# Supermoon

A juxtaposition of the apparent diameters of the supermoon of March 19, 2011 (right) and of an average full moon on December 20, 2010 (left), as viewed from Earth

A supermoon is a full moon or a new moon that nearly coincides with perigee—the closest that the Moon comes to the Earth in its elliptic orbit—resulting in a slightly larger-than-usual apparent size of the lunar disk as viewed from Earth.[1] The technical name is a perigee syzygy (of the Earth–Moon–Sun system) or a full (or new) Moon around perigee.[a] The term supermoon is astrological in origin and has no precise astronomical definition.[2]

The real association of the Moon with both oceanic and crustal tides has led to claims that the supermoon phenomenon may be associated with increased risk of events like earthquakes and volcanic eruptions, but no such link has been found.[3]

The opposite phenomenon, an apogee syzygy or a full (or new) Moon around apogee, has been called a micromoon.[4]

## Definitions

The name supermoon was coined by astrologer Richard Nolle in 1979, in Dell Horoscope magazine arbitrarily defined as:

... a new or full moon which occurs with the Moon at or near (within 90% of) its closest approach to Earth in a given orbit (perigee). In short, Earth, Moon and Sun are all in a line, with Moon in its nearest approach to Earth.

— Richard Nolle[5]
NASA image showing comparison of a supermoon (left) and a micromoon (right)

He came up with the name while reading “Strategic Role Of Perigean Spring Tides in Nautical History and Coastal Flooding” published in 1976 by NOAA Hydrologist Fergus Wood.[6][7] Nolle never outlined why he chose 90%,[2] but explained in 2011 that he based calculations on 90% of the difference in lunar apsis extremes for the solar year. In other words, a full or new moon is considered a supermoon if ${\displaystyle ld_{s}\leq ld_{p}+0.1*(ld_{a}-ld_{p})}$ where ${\displaystyle ld_{s}}$ is the lunar distance at syzygy, ${\displaystyle ld_{a}}$ is the lunar distance at apogee, and ${\displaystyle ld_{p}}$ is the lunar distance at perigee.[8][9]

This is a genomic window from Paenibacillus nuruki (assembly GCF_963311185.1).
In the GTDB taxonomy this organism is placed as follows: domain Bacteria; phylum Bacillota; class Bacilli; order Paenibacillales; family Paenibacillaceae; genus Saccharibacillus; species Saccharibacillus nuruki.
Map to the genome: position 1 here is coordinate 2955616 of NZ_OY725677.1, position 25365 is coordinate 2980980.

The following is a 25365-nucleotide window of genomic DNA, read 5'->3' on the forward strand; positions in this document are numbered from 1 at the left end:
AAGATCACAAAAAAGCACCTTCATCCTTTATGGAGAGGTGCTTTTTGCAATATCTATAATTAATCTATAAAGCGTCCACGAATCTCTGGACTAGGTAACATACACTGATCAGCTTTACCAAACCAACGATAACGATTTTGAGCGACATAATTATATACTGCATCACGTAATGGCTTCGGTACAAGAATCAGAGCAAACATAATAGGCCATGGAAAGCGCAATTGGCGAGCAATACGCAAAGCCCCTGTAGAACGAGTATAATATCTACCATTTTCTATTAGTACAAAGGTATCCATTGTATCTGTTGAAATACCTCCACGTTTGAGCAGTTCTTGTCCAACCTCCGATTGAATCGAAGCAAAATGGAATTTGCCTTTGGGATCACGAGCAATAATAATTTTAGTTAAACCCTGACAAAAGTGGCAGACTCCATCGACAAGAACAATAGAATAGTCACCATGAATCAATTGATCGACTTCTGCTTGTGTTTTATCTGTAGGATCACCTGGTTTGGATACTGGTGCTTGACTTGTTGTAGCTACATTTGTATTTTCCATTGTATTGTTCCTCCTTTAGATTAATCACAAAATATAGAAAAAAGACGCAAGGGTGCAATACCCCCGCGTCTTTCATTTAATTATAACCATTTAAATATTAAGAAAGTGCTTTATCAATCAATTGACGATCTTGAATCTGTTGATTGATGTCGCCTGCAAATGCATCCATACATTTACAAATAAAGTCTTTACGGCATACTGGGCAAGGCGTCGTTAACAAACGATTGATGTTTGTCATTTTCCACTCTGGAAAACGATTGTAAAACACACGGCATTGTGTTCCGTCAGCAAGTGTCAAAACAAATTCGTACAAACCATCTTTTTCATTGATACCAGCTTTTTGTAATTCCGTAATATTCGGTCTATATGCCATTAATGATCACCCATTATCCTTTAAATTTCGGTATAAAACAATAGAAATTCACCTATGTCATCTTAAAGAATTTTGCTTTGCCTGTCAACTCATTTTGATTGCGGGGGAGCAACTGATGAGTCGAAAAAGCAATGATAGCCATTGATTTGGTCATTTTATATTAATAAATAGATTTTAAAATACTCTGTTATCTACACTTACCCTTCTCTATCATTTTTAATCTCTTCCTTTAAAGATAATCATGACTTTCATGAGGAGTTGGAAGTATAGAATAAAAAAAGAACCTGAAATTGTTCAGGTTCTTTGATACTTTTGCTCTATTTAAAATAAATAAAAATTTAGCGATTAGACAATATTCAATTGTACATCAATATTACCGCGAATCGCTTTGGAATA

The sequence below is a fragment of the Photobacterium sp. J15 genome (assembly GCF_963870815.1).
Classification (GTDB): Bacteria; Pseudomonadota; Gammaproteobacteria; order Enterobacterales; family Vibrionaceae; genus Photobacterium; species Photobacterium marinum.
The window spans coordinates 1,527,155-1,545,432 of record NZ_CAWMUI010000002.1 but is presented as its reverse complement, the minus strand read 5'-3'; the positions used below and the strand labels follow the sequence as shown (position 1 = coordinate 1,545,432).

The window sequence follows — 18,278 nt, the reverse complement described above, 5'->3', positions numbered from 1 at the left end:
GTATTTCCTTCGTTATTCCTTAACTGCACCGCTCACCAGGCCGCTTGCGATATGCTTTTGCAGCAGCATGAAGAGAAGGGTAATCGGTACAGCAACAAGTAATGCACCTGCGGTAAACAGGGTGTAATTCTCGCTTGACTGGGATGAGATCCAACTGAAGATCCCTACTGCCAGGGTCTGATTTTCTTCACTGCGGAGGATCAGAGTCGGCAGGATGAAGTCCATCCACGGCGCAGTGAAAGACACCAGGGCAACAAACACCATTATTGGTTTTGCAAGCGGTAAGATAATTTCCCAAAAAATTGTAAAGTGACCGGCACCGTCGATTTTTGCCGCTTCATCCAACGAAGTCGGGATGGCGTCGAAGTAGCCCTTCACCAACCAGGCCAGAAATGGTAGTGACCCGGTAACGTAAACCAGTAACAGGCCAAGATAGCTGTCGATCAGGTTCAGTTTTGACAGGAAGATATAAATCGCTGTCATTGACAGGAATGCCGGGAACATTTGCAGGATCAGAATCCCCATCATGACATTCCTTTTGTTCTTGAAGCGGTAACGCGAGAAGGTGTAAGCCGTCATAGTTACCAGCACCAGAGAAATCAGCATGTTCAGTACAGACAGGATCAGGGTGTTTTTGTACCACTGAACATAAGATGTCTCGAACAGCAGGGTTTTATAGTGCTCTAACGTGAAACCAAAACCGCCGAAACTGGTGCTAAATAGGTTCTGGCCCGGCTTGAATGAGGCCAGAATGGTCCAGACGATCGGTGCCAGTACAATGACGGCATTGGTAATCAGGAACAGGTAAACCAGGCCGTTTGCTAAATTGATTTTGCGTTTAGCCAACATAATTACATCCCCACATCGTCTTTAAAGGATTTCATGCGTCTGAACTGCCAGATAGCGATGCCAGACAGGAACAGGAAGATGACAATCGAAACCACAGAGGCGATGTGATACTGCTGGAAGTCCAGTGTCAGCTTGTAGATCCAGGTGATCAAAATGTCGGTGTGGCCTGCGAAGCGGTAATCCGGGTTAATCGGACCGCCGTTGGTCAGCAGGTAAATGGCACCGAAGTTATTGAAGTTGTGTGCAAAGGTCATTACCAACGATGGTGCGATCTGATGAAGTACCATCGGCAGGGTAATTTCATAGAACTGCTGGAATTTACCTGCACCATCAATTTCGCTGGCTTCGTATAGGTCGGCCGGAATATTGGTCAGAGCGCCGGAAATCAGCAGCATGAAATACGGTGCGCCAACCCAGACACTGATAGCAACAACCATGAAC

In practice, there is no official or even consistent definition of how near perigee the full Moon must occur to receive the supermoon label, and new moons rarely receive a supermoon label. Sky and Telescope magazine refers to full Moon which comes within 223,000 miles (359,000 km), TimeandDate.com prefers a definition of 360,000 kilometres (220,000 mi). EarthSky uses Nolle's definition comparing their calculations to tables published by Nolle in 2000.[10][11]

The term perigee-syzygy or perigee full/new moon is preferred in the scientific community.[12] Perigee is the point at which the Moon is closest in its orbit to the Earth, and syzygy is when the Earth, the Moon and the Sun are aligned, which happens at every full or new moon. Astrophysicist Fred Espenak uses Nolle's definition but preferring the label of full Moon at perigee.[13] Wood used the definition of a full or new moon occurring within 24 hours of perigee and also used the label perigee-syzygy.[7]

Wood also coined the less used term proxigee where perigee and the full or new moon are separated by 10 hours or less.[7]

Other Languages
Afrikaans: Supermaan
العربية: قمر عملاق
বাংলা: সুপারমুন
беларуская (тарашкевіца)‎: Супэрмесяц
भोजपुरी: सुपरमून
català: Superlluna
Deutsch: Supermond
español: Superluna
Esperanto: Superluno
فارسی: ابرماه
français: Super lune
galego: Superlúa
한국어: 슈퍼문
հայերեն: Գերլուսին
हिन्दी: सुपरमून
Bahasa Indonesia: Bulan super
íslenska: Ofurmáni
italiano: Superluna
עברית: ירח-על
Basa Jawa: Supermoon
ქართული: სუპერმთვარე
Kiswahili: Mwezi mpevu sana
latviešu: Supermēness
Limburgs: Supermaon
magyar: Szuperhold
मैथिली: सुपर मुन
മലയാളം: സൂപ്പർമൂൺ
Bahasa Melayu: Fenomena Supermoon
မြန်မာဘာသာ: စူပါမွန်း
Nederlands: Supermaan
नेपाली: सुपर मुन
norsk: Supermåne
português: Superlua
română: SuperLuna
русский: Суперлуние
Scots: Supermuin
српски / srpski: Супермесец
suomi: Superkuu
svenska: Supermåne
українська: Супермісяць
اردو: بدر کامل
Tiếng Việt: Mặt Trăng Lớn